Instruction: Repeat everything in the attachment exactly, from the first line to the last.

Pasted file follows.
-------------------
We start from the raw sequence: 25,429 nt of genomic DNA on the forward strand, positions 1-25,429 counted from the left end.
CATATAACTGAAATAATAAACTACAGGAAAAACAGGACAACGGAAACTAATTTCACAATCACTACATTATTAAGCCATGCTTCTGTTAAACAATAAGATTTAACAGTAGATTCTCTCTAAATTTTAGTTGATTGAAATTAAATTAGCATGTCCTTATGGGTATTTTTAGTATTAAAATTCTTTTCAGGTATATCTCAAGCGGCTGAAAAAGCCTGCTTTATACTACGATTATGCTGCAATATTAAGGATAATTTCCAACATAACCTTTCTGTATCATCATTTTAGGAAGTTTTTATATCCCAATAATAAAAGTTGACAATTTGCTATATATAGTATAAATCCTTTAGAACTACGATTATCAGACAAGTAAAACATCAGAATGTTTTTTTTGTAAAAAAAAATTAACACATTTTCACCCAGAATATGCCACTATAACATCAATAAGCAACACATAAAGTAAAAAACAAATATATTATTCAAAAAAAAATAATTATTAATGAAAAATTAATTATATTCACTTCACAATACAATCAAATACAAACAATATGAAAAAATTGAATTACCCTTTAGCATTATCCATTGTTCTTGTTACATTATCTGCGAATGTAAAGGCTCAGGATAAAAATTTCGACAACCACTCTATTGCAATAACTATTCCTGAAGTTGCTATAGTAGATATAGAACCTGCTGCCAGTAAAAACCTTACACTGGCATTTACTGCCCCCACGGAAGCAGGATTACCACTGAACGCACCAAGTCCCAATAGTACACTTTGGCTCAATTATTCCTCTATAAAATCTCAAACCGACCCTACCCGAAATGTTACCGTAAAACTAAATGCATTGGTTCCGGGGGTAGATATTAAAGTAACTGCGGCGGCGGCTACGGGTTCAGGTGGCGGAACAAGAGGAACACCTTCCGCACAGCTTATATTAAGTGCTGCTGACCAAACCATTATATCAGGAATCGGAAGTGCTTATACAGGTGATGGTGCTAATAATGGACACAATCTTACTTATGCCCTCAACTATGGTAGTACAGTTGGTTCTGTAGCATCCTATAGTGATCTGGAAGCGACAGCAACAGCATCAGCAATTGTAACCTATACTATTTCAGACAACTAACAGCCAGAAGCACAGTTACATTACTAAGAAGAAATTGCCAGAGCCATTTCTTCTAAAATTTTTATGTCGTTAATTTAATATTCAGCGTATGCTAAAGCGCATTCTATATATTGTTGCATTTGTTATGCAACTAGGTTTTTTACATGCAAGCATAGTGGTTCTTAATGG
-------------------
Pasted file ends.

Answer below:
We start from the raw sequence: 25,429 nt of genomic DNA on the forward strand, positions 1-25,429 counted from the left end.
CATATAACTGAAATAATAAACTACAGGAAAAACAGGACAACGGAAACTAATTTCACAATCACTACATTATTAAGCCATGCTTCTGTTAAACAATAAGATTTAACAGTAGATTCTCTCTAAATTTTAGTTGATTGAAATTAAATTAGCATGTCCTTATGGGTATTTTTAGTATTAAAATTCTTTTCAGGTATATCTCAAGCGGCTGAAAAAGCCTGCTTTATACTACGATTATGCTGCAATATTAAGGATAATTTCCAACATAACCTTTCTGTATCATCATTTTAGGAAGTTTTTATATCCCAATAATAAAAGTTGACAATTTGCTATATATAGTATAAATCCTTTAGAACTACGATTATCAGACAAGTAAAACATCAGAATGTTTTTTTTGTAAAAAAAAATTAACACATTTTCACCCAGAATATGCCACTATAACATCAATAAGCAACACATAAAGTAAAAAACAAATATATTATTCAAAAAAAAATAATTATTAATGAAAAATTAATTATATTCACTTCACAATACAATCAAATACAAACAATATGAAAAAATTGAATTACCCTTTAGCATTATCCATTGTTCTTGTTACATTATCTGCGAATGTAAAGGCTCAGGATAAAAATTTCGACAACCACTCTATTGCAATAACTATTCCTGAAGTTGCTATAGTAGATATAGAACCTGCTGCCAGTAAAAACCTTACACTGGCATTTACTGCCCCCACGGAAGCAGGATTACCACTGAACGCACCAAGTCCCAATAGTACACTTTGGCTCAATTATTCCTCTATAAAATCTCAAACCGACCCTACCCGAAATGTTACCGTAAAACTAAATGCATTGGTTCCGGGGGTAGATATTAAAGTAACTGCGGCGGCGGCTACGGGTTCAGGTGGCGGAACAAGAGGAACACCTTCCGCACAGCTTATATTAAGTGCTGCTGACCAAACCATTATATCAGGAATCGGAAGTGCTTATACAGGTGATGGTGCTAATAATGGACACAATCTTACTTATGCCCTCAACTATGGTAGTACAGTTGGTTCTGTAGCATCCTATAGTGATCTGGAAGCGACAGCAACAGCATCAGCAATTGTAACCTATACTATTTCAGACAACTAACAGCCAGAAGCACAGTTACATTACTAAGAAGAAATTGCCAGAGCCATTTCTTCTAAAATTTTTATGTCGTTAATTTAATATTCAGCGTATGCTAAAGCGCATTCTATATATTGTTGCATTTGTTATGCAACTAGGTTTTTTACATGCAAGCATAGTGGTTCTTAATGG